Wednesday, June 17, 2015

Islamic Militance 2, ISIS Threats in South East Asia

Last month, I attended this conference at Edsa Shangrila. The main sponsors was the Office of the President; were  the five institutes and organizations, including the RSIS in Singapore. All the key speakers were from RSIS.


The speakers in the morning session were Ahmed Hashim, Bilbeer Singh, and Joseph Franco, all from RSIS. Reactors though were all from the Philippines -- Dr. Clarita Carlos, Ma. Antonina Leong, and B/Gen. Carlito Galvez.


The 3 speakers from Singapore were fine, articulate, but while A. Hashim's paper was good, I was not impressed by the two other presentations. I think their papers were not substantive enough, say compared to discussions by a local scholar on the subject, Rommel Banlaoi.

Nonetheless, they were unanimous in arguing for more diplomatic solution to Islamic militant movement, which I agree. There will be armed or military aspect of course, as some  militants know only one thing -- violence and killings -- to advance their political and/or religious agenda.


I also do not like the usual equation of radicalism = militance/violence. As Rommel explained in his presentation last year, the most radical thinker may also be the most peace-loving person. To advocate for radical change means to seek ideas that are outside the box, or the person has removed the box. Alternatively therefore, the most militant and most violent person  may also be the least radical, the most old-fashioned and "conserve the status quo" advocate.

Below is a portion of the Executive Summary of the conference prepared by the organizers:

Speakers emphasized the interconnectedness of the events in the different parts of the world to domestic politics and how issues in the island of Mindanao could have implications for the region and the international community. The growing threat of ISIS has been seen as a product of ideology, conflict, and deprivation. Its more radical position compared to other groups need to be seen as an international concern. Southeast Asians are reportedly joining ISIS and they would be dangerous in their return to region. Indonesia, Malaysia, and the Philippines are the most vulnerable states in the region. On the other hand, the instability in Mindanao has implications for the region. The spillover effects of the conflict and the attractiveness of a conflict area for terrorists is a concern for the international community, particularly ASEAN. The interconnectedness of international and domestic factors and their relation to radicalization have been proven in past cases.  It is therefore the opinion of the speakers that there is a need to support the peace process in Mindanao. They see a dim future with the failure of the current peace process in Mindanao.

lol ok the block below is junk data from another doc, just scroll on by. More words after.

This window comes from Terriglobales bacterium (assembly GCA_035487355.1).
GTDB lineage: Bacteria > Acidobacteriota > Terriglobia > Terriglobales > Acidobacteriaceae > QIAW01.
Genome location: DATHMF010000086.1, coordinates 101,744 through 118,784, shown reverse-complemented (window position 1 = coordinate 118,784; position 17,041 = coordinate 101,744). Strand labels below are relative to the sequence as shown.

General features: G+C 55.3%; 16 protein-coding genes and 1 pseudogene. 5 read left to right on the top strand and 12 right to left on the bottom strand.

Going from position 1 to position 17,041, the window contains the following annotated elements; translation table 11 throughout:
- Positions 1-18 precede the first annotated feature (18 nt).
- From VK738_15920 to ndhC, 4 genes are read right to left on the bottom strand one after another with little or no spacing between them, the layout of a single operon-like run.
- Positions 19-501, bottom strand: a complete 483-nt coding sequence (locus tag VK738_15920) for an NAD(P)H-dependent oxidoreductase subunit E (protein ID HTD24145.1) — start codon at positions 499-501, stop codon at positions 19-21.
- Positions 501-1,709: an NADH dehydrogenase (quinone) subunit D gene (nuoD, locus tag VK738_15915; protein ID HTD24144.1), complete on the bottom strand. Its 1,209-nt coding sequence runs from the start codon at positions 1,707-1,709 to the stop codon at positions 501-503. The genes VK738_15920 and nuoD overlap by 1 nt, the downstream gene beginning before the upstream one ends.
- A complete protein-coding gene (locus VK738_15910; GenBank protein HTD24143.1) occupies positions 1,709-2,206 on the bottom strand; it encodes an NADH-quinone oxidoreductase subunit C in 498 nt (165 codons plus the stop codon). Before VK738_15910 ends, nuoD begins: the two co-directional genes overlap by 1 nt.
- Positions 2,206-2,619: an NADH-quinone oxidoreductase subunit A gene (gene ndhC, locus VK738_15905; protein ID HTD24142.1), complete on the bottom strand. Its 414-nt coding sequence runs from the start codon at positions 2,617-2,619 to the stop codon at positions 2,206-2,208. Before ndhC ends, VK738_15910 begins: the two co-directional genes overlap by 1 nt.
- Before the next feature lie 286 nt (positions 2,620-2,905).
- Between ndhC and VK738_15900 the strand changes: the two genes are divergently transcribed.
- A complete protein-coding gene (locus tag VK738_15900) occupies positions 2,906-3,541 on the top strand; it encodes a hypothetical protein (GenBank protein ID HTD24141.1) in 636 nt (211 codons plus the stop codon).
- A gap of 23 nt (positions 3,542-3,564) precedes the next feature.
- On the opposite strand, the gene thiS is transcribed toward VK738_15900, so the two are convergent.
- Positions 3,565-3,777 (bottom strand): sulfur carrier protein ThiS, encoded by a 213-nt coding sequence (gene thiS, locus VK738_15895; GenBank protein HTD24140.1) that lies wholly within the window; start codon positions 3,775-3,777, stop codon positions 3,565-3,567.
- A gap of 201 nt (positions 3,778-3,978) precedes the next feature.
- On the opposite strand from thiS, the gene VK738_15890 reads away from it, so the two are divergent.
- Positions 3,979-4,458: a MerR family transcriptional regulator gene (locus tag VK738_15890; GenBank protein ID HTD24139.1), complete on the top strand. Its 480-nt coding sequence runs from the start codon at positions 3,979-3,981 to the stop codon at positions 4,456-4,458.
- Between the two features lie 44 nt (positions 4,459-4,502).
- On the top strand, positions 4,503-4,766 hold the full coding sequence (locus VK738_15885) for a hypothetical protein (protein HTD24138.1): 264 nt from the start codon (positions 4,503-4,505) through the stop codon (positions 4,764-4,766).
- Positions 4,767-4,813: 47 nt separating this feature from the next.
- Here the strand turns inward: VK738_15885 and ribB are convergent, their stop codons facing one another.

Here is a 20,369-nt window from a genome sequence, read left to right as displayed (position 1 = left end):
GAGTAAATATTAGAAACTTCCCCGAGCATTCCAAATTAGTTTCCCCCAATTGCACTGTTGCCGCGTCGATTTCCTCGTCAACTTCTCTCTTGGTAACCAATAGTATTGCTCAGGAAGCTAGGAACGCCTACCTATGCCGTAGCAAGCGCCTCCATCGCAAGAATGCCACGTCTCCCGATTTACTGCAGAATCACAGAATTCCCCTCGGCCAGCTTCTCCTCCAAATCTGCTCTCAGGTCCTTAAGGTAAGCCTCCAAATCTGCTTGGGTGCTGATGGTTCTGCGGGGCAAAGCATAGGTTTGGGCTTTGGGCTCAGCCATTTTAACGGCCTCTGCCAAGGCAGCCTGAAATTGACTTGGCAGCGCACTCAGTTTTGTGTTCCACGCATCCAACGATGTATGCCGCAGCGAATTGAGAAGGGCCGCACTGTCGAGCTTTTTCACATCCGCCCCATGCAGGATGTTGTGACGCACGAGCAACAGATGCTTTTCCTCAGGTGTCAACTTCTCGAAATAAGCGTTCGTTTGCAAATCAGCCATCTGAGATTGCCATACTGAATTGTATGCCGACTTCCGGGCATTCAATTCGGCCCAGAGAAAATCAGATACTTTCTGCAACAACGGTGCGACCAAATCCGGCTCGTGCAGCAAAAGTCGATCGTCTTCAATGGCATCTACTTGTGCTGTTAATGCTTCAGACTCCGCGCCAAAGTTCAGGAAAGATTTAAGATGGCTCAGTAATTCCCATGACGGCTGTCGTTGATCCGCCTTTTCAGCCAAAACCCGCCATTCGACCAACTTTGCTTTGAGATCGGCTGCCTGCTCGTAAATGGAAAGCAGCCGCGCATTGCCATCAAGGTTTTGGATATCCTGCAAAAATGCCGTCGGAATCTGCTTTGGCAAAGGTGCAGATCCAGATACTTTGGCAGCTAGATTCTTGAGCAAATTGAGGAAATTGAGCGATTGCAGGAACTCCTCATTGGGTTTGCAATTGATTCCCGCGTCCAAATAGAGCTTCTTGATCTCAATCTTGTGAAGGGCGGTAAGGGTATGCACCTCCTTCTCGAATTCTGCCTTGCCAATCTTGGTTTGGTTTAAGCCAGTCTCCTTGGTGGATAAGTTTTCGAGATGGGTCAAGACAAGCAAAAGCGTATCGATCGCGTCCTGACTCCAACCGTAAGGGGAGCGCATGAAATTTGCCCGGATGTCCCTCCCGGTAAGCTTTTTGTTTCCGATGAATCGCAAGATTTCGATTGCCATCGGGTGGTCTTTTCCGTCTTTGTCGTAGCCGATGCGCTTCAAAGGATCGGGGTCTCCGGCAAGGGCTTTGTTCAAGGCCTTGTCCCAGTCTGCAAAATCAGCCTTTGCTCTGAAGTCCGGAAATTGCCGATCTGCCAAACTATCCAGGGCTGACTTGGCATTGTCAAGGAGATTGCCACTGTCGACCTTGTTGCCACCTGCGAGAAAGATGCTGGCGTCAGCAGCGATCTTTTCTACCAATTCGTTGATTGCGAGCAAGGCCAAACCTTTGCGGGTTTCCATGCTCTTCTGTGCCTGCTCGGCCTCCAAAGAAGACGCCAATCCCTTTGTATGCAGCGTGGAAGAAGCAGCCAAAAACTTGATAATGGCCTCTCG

There is hope in reintegration, religious rehabilitation, and sustainable peacebuilding programs. The speakers have also identified ideology, specifically Al-Qaedism, as the key to understanding radicalization. While material factors are important, the realm of the mind and the role of ideas are critical in resolving the potential threat of radicalization. Hope therefore can be brought about by programs of de-radicalization and rehabilitation of former militants. Reintegration and religious rehabilitation could mitigate radicalization. Cases in Singapore, the United States, and Belgium could help us understand the best ways to curb the influence of radical ideologies. It is important that the reintegration and religious rehabilitation programs are adjusted to local conditions…. Lessons should be culled from cases in Aceh and Myanmar. The roles of different domestic stakeholders and international community should be harnessed to achieve peace and prevent radicalization.

For me, governments should continue using a combination of reason/diplomacy and armed response. For every armed insurrection or secessionist movement, there are moderates and hard-liner factions always. And often this leads to breakaway groups, which is good. Talk to the moderates, work for a peaceful solution to the conflict. Deal with the hardliner, violent break away groups via armed response until they adopt the moderate approach. And needless to say, governments should keep their house in order, remove the corrupt and thieves within their ranks.

Thanks to Ms. Amina Rasul, President of the Philippine Center for Islam and Development (PCID) and a fellow UPSE alumni, for inviting me to that forum.
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See also:
Pilipinas Forum 8: On the Abu Sayyaf, September 11, 2011 
Radicalism, Islamic Militance and Terrorism, October 03, 2014 
War, War is Stupid, Part 3, March 13, 2015

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